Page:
"For when your accountants tell you your bottom line is more important than being able to use your IT."

      Not sure it's even the accountants, as WiPro also provide outsourced at/ap/etc.

      My favourite WiPro negotiating tactic is skipping the discovery stage, negotiating directly with upper management and saying "how much would you like to pay?"

      And then there are the SLAs:

      Customer: "These SLA's are completely meaningless"

      WiPro: "Yes...but we met them all!"

      1. Anonymous Coward
        Anonymous Coward

        Re: Wipro

        Like the time the second device in a redundant pair finally kicked the bucket and caused a shitstorm. Apparently the primary had been flagging red for months - but they were duly monitoring it and ticking it off their list as 'done' every day!

  2. batfink Bronze badge

    What goes around...

    It's a good thing that that none of these "outsourcing giants" are the sources of leaks of your customer information in the first place...

  3. Anonymous Coward
    Linux

    Wipro victim to sophisticated phishing attack?

    "We detected a potentially abnormal activity in a few employee accounts on our network due to an advanced phishing campaign."

    My interpretation is some local call-center operatives were supplementing their income by running phishing scams, possibly even from the same facility. It would explain how valid customer details would end up in the hands of the scammers. One such case being phone-calls apparently from a valid TalkTalk helpdesk. The call being verified with correct security details.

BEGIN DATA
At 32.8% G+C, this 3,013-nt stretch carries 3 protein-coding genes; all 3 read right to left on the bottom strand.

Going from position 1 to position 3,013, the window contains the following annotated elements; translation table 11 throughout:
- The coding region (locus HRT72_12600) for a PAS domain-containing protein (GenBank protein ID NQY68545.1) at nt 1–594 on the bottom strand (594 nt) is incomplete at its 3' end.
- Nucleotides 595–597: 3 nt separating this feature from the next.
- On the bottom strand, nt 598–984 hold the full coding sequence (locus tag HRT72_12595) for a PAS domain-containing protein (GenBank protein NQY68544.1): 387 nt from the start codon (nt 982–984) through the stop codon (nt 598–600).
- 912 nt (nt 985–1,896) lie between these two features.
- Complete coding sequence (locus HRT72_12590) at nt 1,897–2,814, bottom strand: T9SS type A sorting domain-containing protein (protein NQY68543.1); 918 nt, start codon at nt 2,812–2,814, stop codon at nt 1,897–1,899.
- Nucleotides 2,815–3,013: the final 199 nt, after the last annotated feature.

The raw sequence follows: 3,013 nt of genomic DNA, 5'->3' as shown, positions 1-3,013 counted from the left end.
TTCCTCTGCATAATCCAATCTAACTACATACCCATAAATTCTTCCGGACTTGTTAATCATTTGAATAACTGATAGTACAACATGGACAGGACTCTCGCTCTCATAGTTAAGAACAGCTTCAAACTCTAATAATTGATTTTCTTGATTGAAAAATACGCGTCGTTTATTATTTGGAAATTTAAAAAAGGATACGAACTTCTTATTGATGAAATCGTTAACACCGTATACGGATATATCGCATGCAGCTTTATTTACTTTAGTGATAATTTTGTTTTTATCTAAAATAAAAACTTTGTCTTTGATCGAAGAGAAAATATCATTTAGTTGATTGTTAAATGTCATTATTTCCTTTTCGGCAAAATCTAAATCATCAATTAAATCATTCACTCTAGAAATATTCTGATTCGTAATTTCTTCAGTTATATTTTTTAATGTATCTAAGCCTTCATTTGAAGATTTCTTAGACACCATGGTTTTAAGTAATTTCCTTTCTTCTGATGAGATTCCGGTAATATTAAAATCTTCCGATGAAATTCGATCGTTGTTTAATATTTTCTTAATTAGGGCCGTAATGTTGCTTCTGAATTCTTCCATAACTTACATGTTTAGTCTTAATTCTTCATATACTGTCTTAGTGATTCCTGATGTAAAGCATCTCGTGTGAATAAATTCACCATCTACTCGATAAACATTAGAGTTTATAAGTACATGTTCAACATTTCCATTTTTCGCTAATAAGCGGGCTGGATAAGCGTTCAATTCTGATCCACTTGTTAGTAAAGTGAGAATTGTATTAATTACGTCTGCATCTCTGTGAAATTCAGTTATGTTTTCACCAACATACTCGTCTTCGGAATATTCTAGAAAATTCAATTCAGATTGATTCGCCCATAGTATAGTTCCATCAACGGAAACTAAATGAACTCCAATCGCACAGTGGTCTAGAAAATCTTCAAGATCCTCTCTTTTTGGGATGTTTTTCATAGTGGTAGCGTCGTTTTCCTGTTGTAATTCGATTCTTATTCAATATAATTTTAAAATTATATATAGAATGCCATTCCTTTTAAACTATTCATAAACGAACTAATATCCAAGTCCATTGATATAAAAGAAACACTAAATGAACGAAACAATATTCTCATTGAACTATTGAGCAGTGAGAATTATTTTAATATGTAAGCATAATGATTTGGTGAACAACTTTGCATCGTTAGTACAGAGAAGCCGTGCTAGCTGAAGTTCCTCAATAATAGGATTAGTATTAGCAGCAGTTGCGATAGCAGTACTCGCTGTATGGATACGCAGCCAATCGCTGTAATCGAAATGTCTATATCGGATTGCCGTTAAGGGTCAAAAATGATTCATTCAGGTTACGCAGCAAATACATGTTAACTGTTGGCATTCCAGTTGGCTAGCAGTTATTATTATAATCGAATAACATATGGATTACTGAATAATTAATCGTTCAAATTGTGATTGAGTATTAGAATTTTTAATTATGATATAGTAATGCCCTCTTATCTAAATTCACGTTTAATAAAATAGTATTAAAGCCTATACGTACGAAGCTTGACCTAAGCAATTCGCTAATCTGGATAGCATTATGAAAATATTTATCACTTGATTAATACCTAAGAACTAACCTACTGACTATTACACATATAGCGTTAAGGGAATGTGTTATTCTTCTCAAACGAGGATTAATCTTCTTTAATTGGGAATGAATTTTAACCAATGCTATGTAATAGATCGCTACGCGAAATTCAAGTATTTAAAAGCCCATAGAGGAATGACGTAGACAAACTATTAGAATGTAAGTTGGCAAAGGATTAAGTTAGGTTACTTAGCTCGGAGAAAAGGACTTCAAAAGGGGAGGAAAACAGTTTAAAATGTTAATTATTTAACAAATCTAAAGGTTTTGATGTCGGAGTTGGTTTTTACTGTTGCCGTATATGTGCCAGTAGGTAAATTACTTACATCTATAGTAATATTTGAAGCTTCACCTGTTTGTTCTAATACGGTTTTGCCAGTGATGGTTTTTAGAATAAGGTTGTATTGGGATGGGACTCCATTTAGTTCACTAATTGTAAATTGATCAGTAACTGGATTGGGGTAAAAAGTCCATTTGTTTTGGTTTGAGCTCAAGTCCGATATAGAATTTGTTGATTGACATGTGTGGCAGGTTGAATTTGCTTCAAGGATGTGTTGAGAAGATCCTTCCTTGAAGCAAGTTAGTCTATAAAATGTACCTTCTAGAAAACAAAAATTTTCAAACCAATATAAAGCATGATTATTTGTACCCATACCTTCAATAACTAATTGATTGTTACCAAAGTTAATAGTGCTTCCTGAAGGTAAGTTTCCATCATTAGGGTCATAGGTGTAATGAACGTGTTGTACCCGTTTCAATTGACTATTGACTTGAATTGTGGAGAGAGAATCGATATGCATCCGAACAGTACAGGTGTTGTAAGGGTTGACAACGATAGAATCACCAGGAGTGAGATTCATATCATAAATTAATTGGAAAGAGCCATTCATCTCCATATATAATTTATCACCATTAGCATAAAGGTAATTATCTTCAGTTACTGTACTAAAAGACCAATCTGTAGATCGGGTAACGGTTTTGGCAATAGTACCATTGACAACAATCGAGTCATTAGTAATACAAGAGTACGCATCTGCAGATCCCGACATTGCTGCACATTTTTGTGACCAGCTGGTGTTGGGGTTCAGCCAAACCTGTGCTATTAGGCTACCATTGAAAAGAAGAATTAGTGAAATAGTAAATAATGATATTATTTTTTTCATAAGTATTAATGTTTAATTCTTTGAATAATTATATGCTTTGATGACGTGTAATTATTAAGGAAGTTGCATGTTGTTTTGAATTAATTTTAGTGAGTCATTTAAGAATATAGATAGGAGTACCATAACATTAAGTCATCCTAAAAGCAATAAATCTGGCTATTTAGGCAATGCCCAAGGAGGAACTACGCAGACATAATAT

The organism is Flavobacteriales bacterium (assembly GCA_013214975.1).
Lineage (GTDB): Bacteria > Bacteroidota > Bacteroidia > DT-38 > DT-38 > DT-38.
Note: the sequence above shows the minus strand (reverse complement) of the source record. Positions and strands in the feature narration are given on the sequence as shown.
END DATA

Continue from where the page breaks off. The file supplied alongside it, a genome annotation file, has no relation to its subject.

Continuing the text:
4. Anonymous Coward
    Anonymous Coward

    But what gets me is....

    Those dumb-ass PHB's that decided, along with the accountants, that they knew what they were on about when they said they could get the job done cheaper and maintain the same level of service. I have personally seen this happen so many times now, and watched what used to be a slick operation turn into a complete mess. And its just not Wipro.

  5. PeterM42
    Facepalm

    Yep....

    Outsourcing is all about price and NOTHING about customer service.

    I was outsourced at an airline and remember explaining to the "nodding donkeys" that it was imperative that they didn't do anything that would cause an aircraft to remain on the ground (AOG) unnecessarily. Altogether quite an uphill struggle. Fortunately, my (Indian) boss usually listened to me.

    Agree with virtually all the above comments. Mainly nice people, but was quite glad when I retired.